In light of the Snowden revelations about the US National Security Agency’s data collection programme and about the risk that US law and practice did not offer adequate protection to EU citizens’ data transferred to the US, the Parliament repeatedly called for the suspension of the EU-US Safe Harbour data transfer agreement. As part of the Parliament’s inquiry into mass surveillance of EU citizens, MEPs looked into alleged spying activities by the US and some EU countries, adopting ad hoc resolutions and providing recommendations on preventing further breaches and on redress mechanisms.
Having called for the annulment of the Safe Harbour agreement (later withdrawn, following the CJEU’s ruling), the Parliament continued to scrutinise the Commission’s activities leading to the new Privacy Shield data-transfers framework in 2016. Although recognising the improvements of the new arrangement, the Parliament has repeatedly voiced its concerns, especially in its resolutions on transatlantic data flow (2016) and on the adequacy of the ‘Shield’ (2018).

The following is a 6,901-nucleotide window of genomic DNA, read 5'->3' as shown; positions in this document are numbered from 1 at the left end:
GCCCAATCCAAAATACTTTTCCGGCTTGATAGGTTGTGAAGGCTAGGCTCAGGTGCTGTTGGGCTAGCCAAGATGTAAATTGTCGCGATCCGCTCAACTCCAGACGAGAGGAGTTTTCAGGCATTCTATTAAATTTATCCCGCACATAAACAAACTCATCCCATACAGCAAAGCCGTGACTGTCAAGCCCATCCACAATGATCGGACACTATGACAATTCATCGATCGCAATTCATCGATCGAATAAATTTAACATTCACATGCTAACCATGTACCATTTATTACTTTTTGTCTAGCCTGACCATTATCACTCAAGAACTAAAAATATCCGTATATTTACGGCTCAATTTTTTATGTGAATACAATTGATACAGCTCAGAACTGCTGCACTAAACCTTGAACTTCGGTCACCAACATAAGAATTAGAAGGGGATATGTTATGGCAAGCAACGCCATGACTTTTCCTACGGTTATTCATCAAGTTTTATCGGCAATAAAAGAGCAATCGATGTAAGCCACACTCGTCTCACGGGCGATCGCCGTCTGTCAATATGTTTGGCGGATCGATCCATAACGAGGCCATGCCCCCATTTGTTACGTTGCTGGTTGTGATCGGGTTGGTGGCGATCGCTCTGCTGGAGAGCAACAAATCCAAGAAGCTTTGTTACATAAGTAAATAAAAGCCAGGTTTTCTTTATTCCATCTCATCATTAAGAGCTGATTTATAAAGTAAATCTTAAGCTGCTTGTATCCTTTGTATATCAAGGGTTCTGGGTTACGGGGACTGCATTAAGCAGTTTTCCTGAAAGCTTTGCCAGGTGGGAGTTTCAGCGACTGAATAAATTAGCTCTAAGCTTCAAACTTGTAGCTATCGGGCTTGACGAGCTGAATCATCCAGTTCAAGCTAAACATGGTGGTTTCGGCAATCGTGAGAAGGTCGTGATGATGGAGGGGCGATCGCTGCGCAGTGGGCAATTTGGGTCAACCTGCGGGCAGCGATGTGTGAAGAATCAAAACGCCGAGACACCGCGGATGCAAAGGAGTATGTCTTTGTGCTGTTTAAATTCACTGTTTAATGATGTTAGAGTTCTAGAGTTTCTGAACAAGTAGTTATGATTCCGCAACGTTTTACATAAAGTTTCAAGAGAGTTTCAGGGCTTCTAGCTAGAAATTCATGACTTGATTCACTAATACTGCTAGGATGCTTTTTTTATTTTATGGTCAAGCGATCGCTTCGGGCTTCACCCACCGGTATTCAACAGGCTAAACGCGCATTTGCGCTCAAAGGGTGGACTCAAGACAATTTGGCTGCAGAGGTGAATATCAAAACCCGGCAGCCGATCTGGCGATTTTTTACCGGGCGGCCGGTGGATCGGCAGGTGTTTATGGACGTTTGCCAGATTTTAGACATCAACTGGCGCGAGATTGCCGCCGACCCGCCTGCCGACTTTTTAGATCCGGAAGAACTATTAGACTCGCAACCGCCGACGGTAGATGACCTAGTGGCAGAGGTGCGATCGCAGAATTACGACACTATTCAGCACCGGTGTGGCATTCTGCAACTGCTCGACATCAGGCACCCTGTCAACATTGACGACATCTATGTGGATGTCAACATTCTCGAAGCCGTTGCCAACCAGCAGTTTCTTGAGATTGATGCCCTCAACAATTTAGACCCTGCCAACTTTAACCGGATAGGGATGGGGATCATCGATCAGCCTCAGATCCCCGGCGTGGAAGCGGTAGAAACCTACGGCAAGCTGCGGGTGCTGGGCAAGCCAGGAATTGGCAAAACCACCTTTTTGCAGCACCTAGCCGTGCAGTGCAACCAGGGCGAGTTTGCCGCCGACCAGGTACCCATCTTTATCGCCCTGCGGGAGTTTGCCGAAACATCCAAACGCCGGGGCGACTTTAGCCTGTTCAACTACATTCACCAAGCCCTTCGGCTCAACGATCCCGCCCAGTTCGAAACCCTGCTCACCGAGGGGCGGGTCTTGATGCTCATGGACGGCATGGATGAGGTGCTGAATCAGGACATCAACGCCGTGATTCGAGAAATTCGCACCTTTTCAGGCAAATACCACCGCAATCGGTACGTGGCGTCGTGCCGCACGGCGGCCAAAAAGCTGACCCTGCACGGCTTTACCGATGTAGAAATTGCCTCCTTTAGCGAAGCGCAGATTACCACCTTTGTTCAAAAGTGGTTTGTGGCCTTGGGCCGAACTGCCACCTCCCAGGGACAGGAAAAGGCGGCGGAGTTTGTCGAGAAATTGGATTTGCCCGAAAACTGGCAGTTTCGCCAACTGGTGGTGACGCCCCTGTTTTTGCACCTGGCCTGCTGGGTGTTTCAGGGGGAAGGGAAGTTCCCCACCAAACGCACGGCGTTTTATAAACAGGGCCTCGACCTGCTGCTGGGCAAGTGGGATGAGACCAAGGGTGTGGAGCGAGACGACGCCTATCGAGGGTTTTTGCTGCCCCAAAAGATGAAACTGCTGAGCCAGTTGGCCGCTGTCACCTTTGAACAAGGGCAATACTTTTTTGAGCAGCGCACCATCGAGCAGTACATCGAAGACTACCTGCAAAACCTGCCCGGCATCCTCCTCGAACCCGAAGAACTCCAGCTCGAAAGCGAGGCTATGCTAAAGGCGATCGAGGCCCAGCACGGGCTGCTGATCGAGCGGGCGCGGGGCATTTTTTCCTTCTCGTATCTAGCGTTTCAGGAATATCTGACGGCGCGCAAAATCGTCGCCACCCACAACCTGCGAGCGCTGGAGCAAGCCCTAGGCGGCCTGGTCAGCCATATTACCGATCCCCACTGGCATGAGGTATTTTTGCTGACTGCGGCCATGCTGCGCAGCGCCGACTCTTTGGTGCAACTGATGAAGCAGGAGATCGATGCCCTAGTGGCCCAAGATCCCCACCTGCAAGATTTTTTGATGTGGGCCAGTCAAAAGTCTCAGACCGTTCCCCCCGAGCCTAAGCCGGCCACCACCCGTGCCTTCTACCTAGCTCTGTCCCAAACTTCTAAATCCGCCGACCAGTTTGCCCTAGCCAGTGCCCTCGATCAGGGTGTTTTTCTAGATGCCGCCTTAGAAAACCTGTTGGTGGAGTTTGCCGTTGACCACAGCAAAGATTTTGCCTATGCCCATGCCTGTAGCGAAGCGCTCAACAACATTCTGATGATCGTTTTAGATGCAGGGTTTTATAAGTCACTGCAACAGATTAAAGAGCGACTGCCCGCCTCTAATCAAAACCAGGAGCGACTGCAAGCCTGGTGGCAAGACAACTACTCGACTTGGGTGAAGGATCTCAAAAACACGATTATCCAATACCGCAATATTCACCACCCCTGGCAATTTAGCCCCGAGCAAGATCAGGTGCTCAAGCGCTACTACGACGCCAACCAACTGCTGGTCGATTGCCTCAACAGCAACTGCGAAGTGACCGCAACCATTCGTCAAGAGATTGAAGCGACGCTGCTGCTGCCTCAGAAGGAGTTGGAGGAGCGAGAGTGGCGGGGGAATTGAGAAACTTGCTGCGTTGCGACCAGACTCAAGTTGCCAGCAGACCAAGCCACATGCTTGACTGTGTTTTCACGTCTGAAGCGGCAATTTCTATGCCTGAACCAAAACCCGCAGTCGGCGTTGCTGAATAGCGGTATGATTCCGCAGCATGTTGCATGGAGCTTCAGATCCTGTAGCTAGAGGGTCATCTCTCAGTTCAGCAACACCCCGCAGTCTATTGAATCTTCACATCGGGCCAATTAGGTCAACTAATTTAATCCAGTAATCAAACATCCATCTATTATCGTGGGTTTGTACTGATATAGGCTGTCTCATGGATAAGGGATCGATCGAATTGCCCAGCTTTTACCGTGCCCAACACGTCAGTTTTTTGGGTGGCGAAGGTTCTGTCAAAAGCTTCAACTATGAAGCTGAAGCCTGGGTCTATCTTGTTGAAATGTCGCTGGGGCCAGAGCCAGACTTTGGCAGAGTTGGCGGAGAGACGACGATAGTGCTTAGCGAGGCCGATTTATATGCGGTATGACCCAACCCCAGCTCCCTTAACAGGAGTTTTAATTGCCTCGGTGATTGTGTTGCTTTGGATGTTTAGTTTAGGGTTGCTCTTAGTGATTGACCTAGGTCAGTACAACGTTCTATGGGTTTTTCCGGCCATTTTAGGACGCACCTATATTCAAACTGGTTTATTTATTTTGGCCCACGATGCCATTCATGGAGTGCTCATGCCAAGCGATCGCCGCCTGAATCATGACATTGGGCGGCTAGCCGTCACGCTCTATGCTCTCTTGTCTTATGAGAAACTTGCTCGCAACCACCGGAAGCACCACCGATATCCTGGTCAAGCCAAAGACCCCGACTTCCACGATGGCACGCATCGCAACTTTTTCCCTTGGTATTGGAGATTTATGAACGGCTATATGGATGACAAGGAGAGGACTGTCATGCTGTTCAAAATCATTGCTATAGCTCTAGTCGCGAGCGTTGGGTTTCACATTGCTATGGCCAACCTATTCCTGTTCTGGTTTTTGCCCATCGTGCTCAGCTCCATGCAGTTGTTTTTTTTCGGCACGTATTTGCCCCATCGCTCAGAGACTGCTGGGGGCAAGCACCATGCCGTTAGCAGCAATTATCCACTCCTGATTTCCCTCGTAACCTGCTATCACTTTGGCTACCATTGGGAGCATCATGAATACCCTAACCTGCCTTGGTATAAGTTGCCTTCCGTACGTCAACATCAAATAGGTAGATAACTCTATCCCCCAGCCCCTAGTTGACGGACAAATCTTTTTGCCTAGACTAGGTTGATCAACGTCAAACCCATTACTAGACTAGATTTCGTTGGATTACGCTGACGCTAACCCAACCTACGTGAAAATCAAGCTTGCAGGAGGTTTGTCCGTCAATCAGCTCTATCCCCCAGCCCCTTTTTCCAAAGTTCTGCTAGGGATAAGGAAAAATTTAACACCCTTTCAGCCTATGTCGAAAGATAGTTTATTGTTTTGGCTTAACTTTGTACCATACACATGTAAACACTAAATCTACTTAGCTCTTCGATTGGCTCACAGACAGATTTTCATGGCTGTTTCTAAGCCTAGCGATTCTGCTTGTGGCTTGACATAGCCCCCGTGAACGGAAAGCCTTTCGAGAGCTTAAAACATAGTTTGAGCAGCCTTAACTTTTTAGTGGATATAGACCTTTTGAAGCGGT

Although the Parliament is not formally involved in the related negotiations, it assesses (and may request to amend or withdraw) the Commission’s adequacy decisions on third countries’ level of data protection. Also to this end, ad hoc delegations of the Committee on Civil Liberties (LIBE) have visited the US, Canada, Japan and recently South Korea.
The instrument of parliamentary questions for oral or written answers addressed to the European Commission has been used several time on specific issues of data protection and privacy.
As part of its scrutiny powers, the Parliament requested, for the first time in November 2018 and according to Article 218(11) TFEU, the opinion of the Court of Justice of the EU (CJEU) on the EU-Canada PNR transfer agreement on its compatibility with privacy and data protection rights.